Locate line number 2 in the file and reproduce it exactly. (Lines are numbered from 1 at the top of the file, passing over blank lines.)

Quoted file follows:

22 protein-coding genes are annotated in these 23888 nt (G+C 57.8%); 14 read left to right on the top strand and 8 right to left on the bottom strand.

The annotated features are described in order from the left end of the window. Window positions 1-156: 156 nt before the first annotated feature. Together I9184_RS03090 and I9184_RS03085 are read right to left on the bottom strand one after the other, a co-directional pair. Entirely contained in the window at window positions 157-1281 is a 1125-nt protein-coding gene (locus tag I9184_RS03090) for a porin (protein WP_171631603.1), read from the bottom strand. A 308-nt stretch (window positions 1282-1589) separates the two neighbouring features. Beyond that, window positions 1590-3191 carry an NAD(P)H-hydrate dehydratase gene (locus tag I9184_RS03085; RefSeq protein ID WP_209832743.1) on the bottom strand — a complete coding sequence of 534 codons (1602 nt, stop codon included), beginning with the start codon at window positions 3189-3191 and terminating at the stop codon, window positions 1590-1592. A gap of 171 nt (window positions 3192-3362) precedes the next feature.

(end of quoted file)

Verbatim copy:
The annotated features are described in order from the left end of the window. Window positions 1-156: 156 nt before the first annotated feature. Together I9184_RS03090 and I9184_RS03085 are read right to left on the bottom strand one after the other, a co-directional pair. Entirely contained in the window at window positions 157-1281 is a 1125-nt protein-coding gene (locus tag I9184_RS03090) for a porin (protein WP_171631603.1), read from the bottom strand. A 308-nt stretch (window positions 1282-1589) separates the two neighbouring features. Beyond that, window positions 1590-3191 carry an NAD(P)H-hydrate dehydratase gene (locus tag I9184_RS03085; RefSeq protein ID WP_209832743.1) on the bottom strand — a complete coding sequence of 534 codons (1602 nt, stop codon included), beginning with the start codon at window positions 3189-3191 and terminating at the stop codon, window positions 1590-1592. A gap of 171 nt (window positions 3192-3362) precedes the next feature.